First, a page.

Hartford Superintendent Proposes Opening New Charter School
By VANESSA DE LA TORRE
April 24, 2013
HARTFORD — — Superintendent Christina Kishimoto told education leaders Wednesday that she wants Achievement First to open another charter school in the city, possibly in 2014.
Calling for more schools that "work," Kishimoto said during her annual State of the Schools address that "we need to get beyond whether it's charter or magnet or neighborhood... schools. We need to get back to, 'Is this good for kids?'"
Kishimoto also plans to nominate Burns Latino Studies Academy and America's Choice at SAND School for admission into the state's Commissioner's Network.
Milner School, renamed Jumoke Academy at Milner, is the only Hartford school in the state intervention program that began last summer.
The city board of education will begin preliminary discussions soon over the charter school proposal, Kishimoto said after her speech at the Bushnell Center for the Performing Arts. "We're literally at the board conversation level with this."
Board Chairman Matthew Poland said he wants to "get a sense of the demand" for a second Achievement First K-8 school and mentioned the possibility of locating it in Hartford's South End. A major feature of Hartford's education reform strategy is school choice.
"I think it's really worth having the board explore it," Poland said.
Achievement First Hartford currently operates kindergarten to ninth grade in the former Lewis Fox Middle School in the North End, near the Albany and Blue Hills intersection. The student population at the high-achieving charter school, which this year enrolled about 830 students, is predominantly African American.
Mayor Pedro Segarra, who serves on the board, said he expects the community will have a say in the board's decision.
Segarra noted that some residents "are becoming more concerned about the infusion of more charter schools" — whether they provide enough seats to neighborhood students while taking resources that might have benefited traditional public schools.
However, the mayor added, referring to test scores: "Do I think charter schools have been successful? Of course."
One criticism of Achievement First is that it teaches few students who come from homes where English is not the primary language. Paige MacLean, Achievement First's senior director for strategic partnerships, said "part of that is because the population we draw in the North End has a lower percentage" of English Language Learners.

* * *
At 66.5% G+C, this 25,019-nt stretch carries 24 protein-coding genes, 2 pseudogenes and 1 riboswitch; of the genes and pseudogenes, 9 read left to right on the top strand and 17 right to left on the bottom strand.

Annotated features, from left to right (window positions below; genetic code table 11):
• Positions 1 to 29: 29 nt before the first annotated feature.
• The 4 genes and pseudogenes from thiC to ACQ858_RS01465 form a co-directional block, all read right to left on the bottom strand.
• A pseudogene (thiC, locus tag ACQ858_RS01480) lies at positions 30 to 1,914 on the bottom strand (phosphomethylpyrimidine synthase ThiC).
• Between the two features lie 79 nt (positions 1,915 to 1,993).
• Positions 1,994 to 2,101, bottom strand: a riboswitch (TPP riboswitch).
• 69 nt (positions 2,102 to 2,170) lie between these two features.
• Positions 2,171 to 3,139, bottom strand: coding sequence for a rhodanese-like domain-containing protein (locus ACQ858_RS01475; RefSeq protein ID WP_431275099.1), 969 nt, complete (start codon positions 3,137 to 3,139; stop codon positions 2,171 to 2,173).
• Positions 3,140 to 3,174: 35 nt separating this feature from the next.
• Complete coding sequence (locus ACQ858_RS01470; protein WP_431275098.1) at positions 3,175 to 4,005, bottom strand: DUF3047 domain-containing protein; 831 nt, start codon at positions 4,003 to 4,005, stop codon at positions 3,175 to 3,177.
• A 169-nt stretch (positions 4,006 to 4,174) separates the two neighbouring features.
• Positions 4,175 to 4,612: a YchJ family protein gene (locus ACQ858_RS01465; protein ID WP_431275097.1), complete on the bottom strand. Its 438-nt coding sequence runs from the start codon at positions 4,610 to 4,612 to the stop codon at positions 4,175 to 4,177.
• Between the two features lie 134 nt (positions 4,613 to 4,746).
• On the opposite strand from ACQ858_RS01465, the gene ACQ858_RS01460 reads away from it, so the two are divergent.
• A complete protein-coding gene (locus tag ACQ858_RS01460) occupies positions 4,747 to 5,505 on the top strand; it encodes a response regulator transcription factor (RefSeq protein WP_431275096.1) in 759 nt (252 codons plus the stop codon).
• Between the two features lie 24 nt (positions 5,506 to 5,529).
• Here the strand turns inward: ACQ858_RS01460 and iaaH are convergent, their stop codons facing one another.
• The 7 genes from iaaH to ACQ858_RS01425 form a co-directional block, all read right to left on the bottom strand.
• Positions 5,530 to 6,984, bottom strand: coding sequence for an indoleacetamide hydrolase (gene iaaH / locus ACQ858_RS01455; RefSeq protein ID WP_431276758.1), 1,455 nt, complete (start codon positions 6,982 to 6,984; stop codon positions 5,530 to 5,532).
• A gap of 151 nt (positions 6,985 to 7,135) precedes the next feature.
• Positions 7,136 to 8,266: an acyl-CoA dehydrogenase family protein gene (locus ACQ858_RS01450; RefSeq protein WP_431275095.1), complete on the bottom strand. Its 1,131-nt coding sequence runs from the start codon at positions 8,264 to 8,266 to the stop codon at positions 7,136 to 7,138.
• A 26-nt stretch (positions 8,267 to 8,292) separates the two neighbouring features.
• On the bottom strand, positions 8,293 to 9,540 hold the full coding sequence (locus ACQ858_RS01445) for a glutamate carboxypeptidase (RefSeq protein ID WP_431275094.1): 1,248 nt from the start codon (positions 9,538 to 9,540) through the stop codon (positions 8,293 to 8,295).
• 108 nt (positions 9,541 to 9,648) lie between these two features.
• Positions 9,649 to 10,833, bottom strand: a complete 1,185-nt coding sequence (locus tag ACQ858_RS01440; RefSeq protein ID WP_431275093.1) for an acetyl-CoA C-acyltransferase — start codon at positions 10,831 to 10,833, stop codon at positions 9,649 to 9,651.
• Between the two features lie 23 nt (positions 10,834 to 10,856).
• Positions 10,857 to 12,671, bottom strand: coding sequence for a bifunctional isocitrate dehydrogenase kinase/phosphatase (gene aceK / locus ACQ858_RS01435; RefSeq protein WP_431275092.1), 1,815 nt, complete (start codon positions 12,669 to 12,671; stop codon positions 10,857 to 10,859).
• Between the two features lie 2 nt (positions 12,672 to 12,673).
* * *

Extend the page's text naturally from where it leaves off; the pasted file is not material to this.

"We are happy to open a school wherever the district feels that they need us," MacLean said Wednesday. That could include the South End, she said, where many ELL students live.
Since 2008, Hartford has provided Achievement First with use of a city school building, student transportation, cafeteria meals and other services. Students are chosen through a Hartford Public Schools choice lottery. The network expanded this academic year when Achievement First Hartford High School opened with an inaugural group of ninth-graders.
Achievement First also receives state funding and has an independent board of directors. Its staff includes young graduates from the Teach for America program.
"Once again, it's charter schools, charter schools, charter schools," Andrea Johnson, president of the Hartford Federation of Teachers, said of Kishimoto's proposal.
"My main concern is for the children and teachers in the city of Hartford who now live in a two-tier system," Johnson said Wednesday. "You have charter schools, magnet schools and neighborhood schools. Many times, the neighborhood schools don't have the same materials, the same resources ...
"Why don't we focus on the schools we have now?"
As for the Commissioner's Network, Kishimoto said she will likely present applications to the board in the next few months. She proposes 2014 implementation for Burns and SAND schools. "This is about funding ... great plans already in place," Kishimoto said.
Gov. Dannel P. Malloy pushed for Connecticut's 2012 education reform bill that allows the state to intervene in low-performing schools and provide extra funding to support those schools' turnaround plans.
In Hartford, the Jumoke Academy charter school now manages Milner, one of the state's first four network schools. Charter school affiliation is one of the turnaround models that the state has endorsed.
Reprinted with permission of the Hartford Courant.
To view other stories on this topic, search the Hartford Courant Archives at